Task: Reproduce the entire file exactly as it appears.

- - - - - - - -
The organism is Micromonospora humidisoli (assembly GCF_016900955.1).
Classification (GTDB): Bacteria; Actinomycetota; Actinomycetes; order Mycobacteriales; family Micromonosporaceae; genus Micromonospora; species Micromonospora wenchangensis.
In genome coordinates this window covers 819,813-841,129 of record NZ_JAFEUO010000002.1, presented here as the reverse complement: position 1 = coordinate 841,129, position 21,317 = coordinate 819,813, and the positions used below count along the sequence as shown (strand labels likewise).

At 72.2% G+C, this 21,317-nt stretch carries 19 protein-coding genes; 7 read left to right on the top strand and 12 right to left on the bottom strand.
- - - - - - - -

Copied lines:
The organism is Micromonospora humidisoli (assembly GCF_016900955.1).
Classification (GTDB): Bacteria; Actinomycetota; Actinomycetes; order Mycobacteriales; family Micromonosporaceae; genus Micromonospora; species Micromonospora wenchangensis.
In genome coordinates this window covers 819,813-841,129 of record NZ_JAFEUO010000002.1, presented here as the reverse complement: position 1 = coordinate 841,129, position 21,317 = coordinate 819,813, and the positions used below count along the sequence as shown (strand labels likewise).

At 72.2% G+C, this 21,317-nt stretch carries 19 protein-coding genes; 7 read left to right on the top strand and 12 right to left on the bottom strand.